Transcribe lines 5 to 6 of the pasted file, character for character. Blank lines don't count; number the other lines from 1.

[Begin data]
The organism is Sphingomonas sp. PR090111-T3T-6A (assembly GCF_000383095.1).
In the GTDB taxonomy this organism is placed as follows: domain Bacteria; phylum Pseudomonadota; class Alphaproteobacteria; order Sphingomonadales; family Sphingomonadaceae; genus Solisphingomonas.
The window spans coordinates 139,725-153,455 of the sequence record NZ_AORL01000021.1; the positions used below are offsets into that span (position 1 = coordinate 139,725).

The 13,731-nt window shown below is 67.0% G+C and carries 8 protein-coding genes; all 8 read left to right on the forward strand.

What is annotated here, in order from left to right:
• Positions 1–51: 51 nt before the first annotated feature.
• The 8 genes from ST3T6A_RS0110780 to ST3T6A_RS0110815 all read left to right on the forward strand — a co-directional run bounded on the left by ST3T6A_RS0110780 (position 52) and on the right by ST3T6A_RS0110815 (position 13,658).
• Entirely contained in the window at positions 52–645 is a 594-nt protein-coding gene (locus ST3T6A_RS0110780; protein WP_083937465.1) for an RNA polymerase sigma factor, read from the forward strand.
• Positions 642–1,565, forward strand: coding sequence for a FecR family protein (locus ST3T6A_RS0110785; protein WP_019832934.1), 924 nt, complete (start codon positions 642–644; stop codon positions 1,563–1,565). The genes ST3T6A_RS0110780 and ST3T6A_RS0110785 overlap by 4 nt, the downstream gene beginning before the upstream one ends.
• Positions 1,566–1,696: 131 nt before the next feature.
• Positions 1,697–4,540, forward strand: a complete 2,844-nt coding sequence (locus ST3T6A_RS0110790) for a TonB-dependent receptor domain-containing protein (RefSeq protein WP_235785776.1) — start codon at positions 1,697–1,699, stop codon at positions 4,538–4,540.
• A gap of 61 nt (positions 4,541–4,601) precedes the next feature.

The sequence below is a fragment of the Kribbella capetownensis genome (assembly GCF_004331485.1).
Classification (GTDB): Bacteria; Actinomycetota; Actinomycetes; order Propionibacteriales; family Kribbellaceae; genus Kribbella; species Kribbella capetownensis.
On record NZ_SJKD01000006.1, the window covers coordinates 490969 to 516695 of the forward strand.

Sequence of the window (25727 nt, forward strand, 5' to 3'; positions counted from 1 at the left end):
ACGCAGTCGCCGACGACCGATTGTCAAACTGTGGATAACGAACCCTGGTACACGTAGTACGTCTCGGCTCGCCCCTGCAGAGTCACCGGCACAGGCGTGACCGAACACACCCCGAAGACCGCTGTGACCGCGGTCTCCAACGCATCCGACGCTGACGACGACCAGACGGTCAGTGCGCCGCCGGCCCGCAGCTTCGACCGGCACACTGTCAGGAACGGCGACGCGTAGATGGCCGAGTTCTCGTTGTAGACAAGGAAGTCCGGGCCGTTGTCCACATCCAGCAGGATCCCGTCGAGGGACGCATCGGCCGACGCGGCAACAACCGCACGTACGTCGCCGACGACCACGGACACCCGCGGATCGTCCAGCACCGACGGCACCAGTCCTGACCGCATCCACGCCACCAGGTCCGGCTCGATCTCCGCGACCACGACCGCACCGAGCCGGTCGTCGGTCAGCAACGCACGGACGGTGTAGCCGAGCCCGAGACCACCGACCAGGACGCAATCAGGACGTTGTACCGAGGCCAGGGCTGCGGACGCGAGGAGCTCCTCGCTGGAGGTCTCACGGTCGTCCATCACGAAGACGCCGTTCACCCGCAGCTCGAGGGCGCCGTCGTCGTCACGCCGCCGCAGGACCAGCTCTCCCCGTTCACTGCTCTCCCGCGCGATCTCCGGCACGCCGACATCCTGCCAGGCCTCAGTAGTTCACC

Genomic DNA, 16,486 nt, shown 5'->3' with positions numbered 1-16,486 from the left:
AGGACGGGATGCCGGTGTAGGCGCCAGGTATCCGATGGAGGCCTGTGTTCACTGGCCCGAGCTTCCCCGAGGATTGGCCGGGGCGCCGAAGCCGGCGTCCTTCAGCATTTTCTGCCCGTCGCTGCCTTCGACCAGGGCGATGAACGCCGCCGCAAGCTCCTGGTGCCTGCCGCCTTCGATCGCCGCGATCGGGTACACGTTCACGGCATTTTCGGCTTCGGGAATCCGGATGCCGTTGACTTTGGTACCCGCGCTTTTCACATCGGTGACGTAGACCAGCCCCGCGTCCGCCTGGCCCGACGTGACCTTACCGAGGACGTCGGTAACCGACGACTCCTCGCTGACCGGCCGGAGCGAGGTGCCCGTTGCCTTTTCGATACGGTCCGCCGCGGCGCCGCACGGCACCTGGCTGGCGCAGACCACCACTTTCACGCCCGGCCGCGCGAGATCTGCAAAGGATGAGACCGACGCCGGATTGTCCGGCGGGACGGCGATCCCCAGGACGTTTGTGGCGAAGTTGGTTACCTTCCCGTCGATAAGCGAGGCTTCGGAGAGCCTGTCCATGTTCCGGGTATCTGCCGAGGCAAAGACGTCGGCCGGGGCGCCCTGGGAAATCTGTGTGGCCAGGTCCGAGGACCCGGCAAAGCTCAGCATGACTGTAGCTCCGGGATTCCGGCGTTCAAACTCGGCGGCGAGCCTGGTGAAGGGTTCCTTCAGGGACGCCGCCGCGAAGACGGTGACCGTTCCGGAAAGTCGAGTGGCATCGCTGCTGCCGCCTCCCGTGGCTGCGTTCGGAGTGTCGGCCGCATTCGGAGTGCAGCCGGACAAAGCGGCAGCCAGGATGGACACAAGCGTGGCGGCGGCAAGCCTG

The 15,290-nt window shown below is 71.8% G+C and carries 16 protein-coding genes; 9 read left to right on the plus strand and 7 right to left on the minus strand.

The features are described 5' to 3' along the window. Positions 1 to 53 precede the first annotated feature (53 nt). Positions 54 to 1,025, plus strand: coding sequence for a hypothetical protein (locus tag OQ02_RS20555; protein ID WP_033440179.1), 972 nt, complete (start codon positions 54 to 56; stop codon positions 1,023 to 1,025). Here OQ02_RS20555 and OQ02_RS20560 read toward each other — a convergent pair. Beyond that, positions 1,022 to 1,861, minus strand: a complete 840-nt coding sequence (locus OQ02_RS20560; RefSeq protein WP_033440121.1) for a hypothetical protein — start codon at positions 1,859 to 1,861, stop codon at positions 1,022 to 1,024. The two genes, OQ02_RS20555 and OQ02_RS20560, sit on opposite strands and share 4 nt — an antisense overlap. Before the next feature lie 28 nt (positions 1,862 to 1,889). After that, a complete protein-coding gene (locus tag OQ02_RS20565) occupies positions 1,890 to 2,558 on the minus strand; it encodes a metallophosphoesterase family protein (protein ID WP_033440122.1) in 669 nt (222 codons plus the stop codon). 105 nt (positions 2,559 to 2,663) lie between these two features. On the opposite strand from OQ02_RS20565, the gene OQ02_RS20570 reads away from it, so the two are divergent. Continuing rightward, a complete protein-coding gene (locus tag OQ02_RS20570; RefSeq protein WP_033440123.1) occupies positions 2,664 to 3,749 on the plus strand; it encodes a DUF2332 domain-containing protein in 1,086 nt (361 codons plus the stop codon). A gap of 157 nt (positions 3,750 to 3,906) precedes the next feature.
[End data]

What is annotated here, in order from left to right:
• Positions 1–51: 51 nt before the first annotated feature.